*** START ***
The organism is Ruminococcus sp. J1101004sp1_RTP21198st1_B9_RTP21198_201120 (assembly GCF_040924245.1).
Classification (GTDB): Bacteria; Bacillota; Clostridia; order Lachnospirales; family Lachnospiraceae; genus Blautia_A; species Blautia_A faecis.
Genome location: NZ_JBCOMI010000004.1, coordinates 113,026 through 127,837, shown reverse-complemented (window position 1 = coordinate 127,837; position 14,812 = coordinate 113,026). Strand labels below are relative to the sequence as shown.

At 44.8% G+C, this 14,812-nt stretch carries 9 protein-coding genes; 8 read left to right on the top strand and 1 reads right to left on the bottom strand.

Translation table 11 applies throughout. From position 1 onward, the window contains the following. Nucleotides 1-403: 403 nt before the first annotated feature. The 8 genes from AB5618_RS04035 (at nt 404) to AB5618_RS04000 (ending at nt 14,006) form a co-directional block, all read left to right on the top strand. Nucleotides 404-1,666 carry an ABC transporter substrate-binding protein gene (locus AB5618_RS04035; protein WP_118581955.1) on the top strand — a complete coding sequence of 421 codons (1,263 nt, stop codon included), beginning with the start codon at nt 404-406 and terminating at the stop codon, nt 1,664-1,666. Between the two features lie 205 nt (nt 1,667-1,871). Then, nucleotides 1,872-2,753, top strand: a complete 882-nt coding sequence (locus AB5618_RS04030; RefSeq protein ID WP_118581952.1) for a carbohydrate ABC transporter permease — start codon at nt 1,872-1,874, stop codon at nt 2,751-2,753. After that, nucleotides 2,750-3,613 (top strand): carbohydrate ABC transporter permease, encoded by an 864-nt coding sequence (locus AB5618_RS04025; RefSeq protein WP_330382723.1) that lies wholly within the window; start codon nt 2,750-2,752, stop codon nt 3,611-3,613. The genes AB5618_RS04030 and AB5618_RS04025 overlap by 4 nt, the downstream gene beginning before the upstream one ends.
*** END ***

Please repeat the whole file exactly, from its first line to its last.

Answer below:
The organism is Ruminococcus sp. J1101004sp1_RTP21198st1_B9_RTP21198_201120 (assembly GCF_040924245.1).
Classification (GTDB): Bacteria; Bacillota; Clostridia; order Lachnospirales; family Lachnospiraceae; genus Blautia_A; species Blautia_A faecis.
Genome location: NZ_JBCOMI010000004.1, coordinates 113,026 through 127,837, shown reverse-complemented (window position 1 = coordinate 127,837; position 14,812 = coordinate 113,026). Strand labels below are relative to the sequence as shown.

At 44.8% G+C, this 14,812-nt stretch carries 9 protein-coding genes; 8 read left to right on the top strand and 1 reads right to left on the bottom strand.

Translation table 11 applies throughout. From position 1 onward, the window contains the following. Nucleotides 1-403: 403 nt before the first annotated feature. The 8 genes from AB5618_RS04035 (at nt 404) to AB5618_RS04000 (ending at nt 14,006) form a co-directional block, all read left to right on the top strand. Nucleotides 404-1,666 carry an ABC transporter substrate-binding protein gene (locus AB5618_RS04035; protein WP_118581955.1) on the top strand — a complete coding sequence of 421 codons (1,263 nt, stop codon included), beginning with the start codon at nt 404-406 and terminating at the stop codon, nt 1,664-1,666. Between the two features lie 205 nt (nt 1,667-1,871). Then, nucleotides 1,872-2,753, top strand: a complete 882-nt coding sequence (locus AB5618_RS04030; RefSeq protein ID WP_118581952.1) for a carbohydrate ABC transporter permease — start codon at nt 1,872-1,874, stop codon at nt 2,751-2,753. After that, nucleotides 2,750-3,613 (top strand): carbohydrate ABC transporter permease, encoded by an 864-nt coding sequence (locus AB5618_RS04025; RefSeq protein WP_330382723.1) that lies wholly within the window; start codon nt 2,750-2,752, stop codon nt 3,611-3,613. The genes AB5618_RS04030 and AB5618_RS04025 overlap by 4 nt, the downstream gene beginning before the upstream one ends.